Dicrurus paradiseus GREATER RACQUET-TAILED DRONGO 2003 A handful at Mulu & Poring & Sukau; several were males in tail molt lacking one of the racquets.
    Oriolus xanthonotus DARK-THROATED ORIOLE 2003 One male at BRL was the only one seen; others heard.
    Oriolus xanthornus BLACK-HOODED ORIOLE 2003 Males at Gomantong Cave & Sukau.
    Oriolus cruentus BLACK-AND-CRIMSON ORIOLE 2003 None although others we met during our GK stay had it.
    1988 Recorded several times at GK.
    Chloropsis sonnerati GREATER GREEN LEAFBIRD 2003 A pair at Sepilok and a female at BRL were the only ones encountered.
    Chloropsis cyanopogon LESSER GREEN LEAFBIRD 2003 The common leafbird at BRL with others at Mulu & Sukau.
    Aegithina tiphia COMMON IORA 2003 Seen at Miri and around Mulu resort.
    Aegithina viridissima GREEN IORA 2003 Pairs found at forest edge at Mulu & BRL.
    Irena puella ASIAN FAIRY-BLUEBIRD 2003 Males at Mulu & Poring and then a few daily at BRL.
    Hypothymis azurea BLACK-NAPED MONARCH 2003 A few with flocks at Mulu & BRL.
    Terpsiphone paradisi ASIAN PARADISE-FLYCATCHER 2003 Widespread in lowlands where seen singly or with mixed flocks at Mulu & Poring & Sepilok & Sukau & BRL; nice all-white males seen several times.
    Hirundo rustica BARN SWALLOW 2003 One summering bird well-seen at Miri in July. By early August possible fall arrivals were present over Kinabatangan River in good numbers (up to 30/day).
    Hirundo tahitica PACIFIC SWALLOW 2003 Common and widespread everywhere in lowlands; recently fledged juvs. at Mulu and Sukau.
    Sitta frontalis VELVET-FRONTED NUTHATCH 2003 Seen twice in large mixed flocks in forest at GK.
    Pycnonotus zeylanicus  STRAW-HEADED BULBUL ** 2003 Two perched on a short riverside bush on the Kinabatangan River; pretty neat birds for bulbuls!
    Pycnonotus melanoleucus BLACK-AND-WHITE BULBUL 2003 None
    1988 Recorded at DVFC
    Pycnonotus atriceps BLACK-HEADED BULBUL 2003 Two at Mulu and one at Sukau.
    Pycnonotus squamatus SCALY-BREASTED BULBUL ** 2003 Two eating fruit in the BRL garden posed for photos and video. Another cool bulbul.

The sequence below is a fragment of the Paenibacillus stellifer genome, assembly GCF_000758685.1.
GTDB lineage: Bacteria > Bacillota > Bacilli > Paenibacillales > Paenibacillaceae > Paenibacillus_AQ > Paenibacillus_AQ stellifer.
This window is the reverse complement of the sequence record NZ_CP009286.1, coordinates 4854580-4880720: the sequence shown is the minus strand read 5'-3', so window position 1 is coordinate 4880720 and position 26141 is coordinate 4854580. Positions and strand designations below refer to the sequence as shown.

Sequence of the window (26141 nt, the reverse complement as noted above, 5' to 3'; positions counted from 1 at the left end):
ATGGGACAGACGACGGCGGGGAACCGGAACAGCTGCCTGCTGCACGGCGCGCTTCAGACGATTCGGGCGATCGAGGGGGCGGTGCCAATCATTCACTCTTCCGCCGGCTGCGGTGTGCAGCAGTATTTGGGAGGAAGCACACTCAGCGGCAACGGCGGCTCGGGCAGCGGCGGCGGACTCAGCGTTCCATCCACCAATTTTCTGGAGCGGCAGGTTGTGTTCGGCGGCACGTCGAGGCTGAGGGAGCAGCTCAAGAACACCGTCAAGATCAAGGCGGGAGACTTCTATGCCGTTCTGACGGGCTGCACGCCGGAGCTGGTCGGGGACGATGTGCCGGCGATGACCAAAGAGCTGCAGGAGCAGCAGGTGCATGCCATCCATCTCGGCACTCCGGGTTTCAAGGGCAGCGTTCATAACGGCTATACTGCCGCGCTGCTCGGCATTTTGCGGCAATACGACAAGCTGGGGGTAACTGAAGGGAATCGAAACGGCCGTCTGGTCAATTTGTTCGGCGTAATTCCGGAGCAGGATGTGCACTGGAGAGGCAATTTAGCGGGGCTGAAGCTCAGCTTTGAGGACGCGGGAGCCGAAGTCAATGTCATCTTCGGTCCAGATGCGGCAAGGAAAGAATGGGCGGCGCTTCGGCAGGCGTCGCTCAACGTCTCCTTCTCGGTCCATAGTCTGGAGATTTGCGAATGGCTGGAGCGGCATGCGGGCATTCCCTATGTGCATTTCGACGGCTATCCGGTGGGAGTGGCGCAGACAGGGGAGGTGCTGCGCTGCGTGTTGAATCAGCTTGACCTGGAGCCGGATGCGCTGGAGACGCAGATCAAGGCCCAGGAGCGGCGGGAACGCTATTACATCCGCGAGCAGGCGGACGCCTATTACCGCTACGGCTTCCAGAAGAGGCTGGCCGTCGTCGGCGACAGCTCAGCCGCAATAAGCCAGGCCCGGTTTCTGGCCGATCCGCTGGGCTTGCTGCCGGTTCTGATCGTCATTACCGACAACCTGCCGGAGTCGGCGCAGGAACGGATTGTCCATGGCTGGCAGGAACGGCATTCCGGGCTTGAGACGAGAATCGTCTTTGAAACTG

Pycnonotus eutilotus PUFF-BACKED BULBUL ** 2003 Two in mixed flock at Mulu.
    Pycnonotus goiavier YELLOW-VENTED BULBUL 2003 Common at Miri and also seen at Sepilok & Sukau & BRL.
    Pycnonotus plumosus OLIVE-WINGED BULBUL 2003 Supposedly common in Danum Valley and probably overlooked among similar Red-eyeds; I i.d.'d singles on two days at BRL.
    Pycnonotus simplex CREAM-VENTED BULBUL ** 2003 Good views of one wing-flicking at Mulu.
    Pycnonotus brunneus RED-EYED BULBUL 2003 Widespread and common. Noisy and conspicuous at Mulu resort & Poring & Sukau & BRL.
    Pycnonotus erythropthalmos SPECTACLED BULBUL 2003 Quiet and retiring but found at Poring & BRL at forest edge.
    Alophoixus finschii FINSCH'S BULBUL 2003 A few seen along trails at BRL.
    Alophoixus ochraceus OCHRACEOUS BULBUL 2003 Regular in forest flocks at GK.
    Alophoixus bres GRAY-CHEEKED BULBUL 2003 Only found at Mulu (including at resort) on this trip.
    Alophoixus phaeocephalus YELLOW-BELLIED BULBUL 2003 Not common but seen most days at BRL.
    Tricholestes criniger HAIRY-BACKED BULBUL 2003 Pairs encountered regularly with flocks or alone inside forest at BRL (one photo'd with flash; right) and Mulu; also recorded Sukau.
    Iole olivacea BUFF-VENTED BULBUL 2003 Pair eating fruit in the BRL garden (photo'd).
    Ixos malaccensis STREAKED BULBUL 2003 Two atop a tall dead snag at Mulu were the only observations.
    Hemixos flavala ASHY BULBUL 2003 None this trip.
    1988 Several at GK.